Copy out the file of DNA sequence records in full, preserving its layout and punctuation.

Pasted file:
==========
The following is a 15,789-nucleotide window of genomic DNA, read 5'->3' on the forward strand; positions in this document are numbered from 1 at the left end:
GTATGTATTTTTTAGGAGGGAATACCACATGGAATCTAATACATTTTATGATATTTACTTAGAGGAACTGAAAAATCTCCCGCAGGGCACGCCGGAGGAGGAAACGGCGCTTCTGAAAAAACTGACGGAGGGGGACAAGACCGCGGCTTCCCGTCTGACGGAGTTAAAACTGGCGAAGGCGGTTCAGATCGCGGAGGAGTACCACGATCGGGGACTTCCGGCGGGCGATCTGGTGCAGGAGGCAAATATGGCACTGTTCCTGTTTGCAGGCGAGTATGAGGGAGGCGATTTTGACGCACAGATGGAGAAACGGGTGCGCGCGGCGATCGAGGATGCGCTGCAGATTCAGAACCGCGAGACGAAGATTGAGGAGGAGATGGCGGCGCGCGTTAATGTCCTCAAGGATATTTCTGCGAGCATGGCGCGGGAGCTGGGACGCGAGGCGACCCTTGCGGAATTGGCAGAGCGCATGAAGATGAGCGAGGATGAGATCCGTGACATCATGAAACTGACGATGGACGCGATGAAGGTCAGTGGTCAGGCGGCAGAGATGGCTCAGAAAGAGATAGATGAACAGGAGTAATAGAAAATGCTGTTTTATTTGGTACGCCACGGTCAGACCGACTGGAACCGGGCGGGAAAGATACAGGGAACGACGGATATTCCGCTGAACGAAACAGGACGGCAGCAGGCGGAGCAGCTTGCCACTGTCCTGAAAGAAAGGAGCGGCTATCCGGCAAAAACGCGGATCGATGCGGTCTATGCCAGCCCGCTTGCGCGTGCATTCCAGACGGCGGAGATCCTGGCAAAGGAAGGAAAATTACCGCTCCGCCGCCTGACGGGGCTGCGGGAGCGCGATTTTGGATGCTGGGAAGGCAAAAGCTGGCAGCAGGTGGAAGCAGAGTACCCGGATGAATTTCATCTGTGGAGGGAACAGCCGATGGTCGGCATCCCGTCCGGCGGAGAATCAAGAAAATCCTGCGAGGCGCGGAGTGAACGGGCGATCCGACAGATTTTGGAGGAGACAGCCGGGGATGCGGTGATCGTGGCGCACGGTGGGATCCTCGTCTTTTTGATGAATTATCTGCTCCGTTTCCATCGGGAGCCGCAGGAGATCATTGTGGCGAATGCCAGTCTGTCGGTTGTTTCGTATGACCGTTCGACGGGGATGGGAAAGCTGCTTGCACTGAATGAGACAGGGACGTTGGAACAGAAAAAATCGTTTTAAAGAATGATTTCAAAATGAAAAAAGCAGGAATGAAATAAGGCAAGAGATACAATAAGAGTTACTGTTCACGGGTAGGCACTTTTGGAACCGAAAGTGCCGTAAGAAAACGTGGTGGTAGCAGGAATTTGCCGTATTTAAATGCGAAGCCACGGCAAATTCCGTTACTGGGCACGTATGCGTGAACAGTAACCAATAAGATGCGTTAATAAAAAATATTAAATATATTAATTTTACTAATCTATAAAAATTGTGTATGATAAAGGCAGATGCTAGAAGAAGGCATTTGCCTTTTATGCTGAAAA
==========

The following is a 15,789-nucleotide window of genomic DNA, read 5'->3' on the forward strand; positions in this document are numbered from 1 at the left end:
GTATGTATTTTTTAGGAGGGAATACCACATGGAATCTAATACATTTTATGATATTTACTTAGAGGAACTGAAAAATCTCCCGCAGGGCACGCCGGAGGAGGAAACGGCGCTTCTGAAAAAACTGACGGAGGGGGACAAGACCGCGGCTTCCCGTCTGACGGAGTTAAAACTGGCGAAGGCGGTTCAGATCGCGGAGGAGTACCACGATCGGGGACTTCCGGCGGGCGATCTGGTGCAGGAGGCAAATATGGCACTGTTCCTGTTTGCAGGCGAGTATGAGGGAGGCGATTTTGACGCACAGATGGAGAAACGGGTGCGCGCGGCGATCGAGGATGCGCTGCAGATTCAGAACCGCGAGACGAAGATTGAGGAGGAGATGGCGGCGCGCGTTAATGTCCTCAAGGATATTTCTGCGAGCATGGCGCGGGAGCTGGGACGCGAGGCGACCCTTGCGGAATTGGCAGAGCGCATGAAGATGAGCGAGGATGAGATCCGTGACATCATGAAACTGACGATGGACGCGATGAAGGTCAGTGGTCAGGCGGCAGAGATGGCTCAGAAAGAGATAGATGAACAGGAGTAATAGAAAATGCTGTTTTATTTGGTACGCCACGGTCAGACCGACTGGAACCGGGCGGGAAAGATACAGGGAACGACGGATATTCCGCTGAACGAAACAGGACGGCAGCAGGCGGAGCAGCTTGCCACTGTCCTGAAAGAAAGGAGCGGCTATCCGGCAAAAACGCGGATCGATGCGGTCTATGCCAGCCCGCTTGCGCGTGCATTCCAGACGGCGGAGATCCTGGCAAAGGAAGGAAAATTACCGCTCCGCCGCCTGACGGGGCTGCGGGAGCGCGATTTTGGATGCTGGGAAGGCAAAAGCTGGCAGCAGGTGGAAGCAGAGTACCCGGATGAATTTCATCTGTGGAGGGAACAGCCGATGGTCGGCATCCCGTCCGGCGGAGAATCAAGAAAATCCTGCGAGGCGCGGAGTGAACGGGCGATCCGACAGATTTTGGAGGAGACAGCCGGGGATGCGGTGATCGTGGCGCACGGTGGGATCCTCGTCTTTTTGATGAATTATCTGCTCCGTTTCCATCGGGAGCCGCAGGAGATCATTGTGGCGAATGCCAGTCTGTCGGTTGTTTCGTATGACCGTTCGACGGGGATGGGAAAGCTGCTTGCACTGAATGAGACAGGGACGTTGGAACAGAAAAAATCGTTTTAAAGAATGATTTCAAAATGAAAAAAGCAGGAATGAAATAAGGCAAGAGATACAATAAGAGTTACTGTTCACGGGTAGGCACTTTTGGAACCGAAAGTGCCGTAAGAAAACGTGGTGGTAGCAGGAATTTGCCGTATTTAAATGCGAAGCCACGGCAAATTCCGTTACTGGGCACGTATGCGTGAACAGTAACCAATAAGATGCGTTAATAAAAAATATTAAATATATTAATTTTACTAATCTATAAAAATTGTGTATGATAAAGGCAGATGCTAGAAGAAGGCATTTGCCTTTTATGCTGAAAA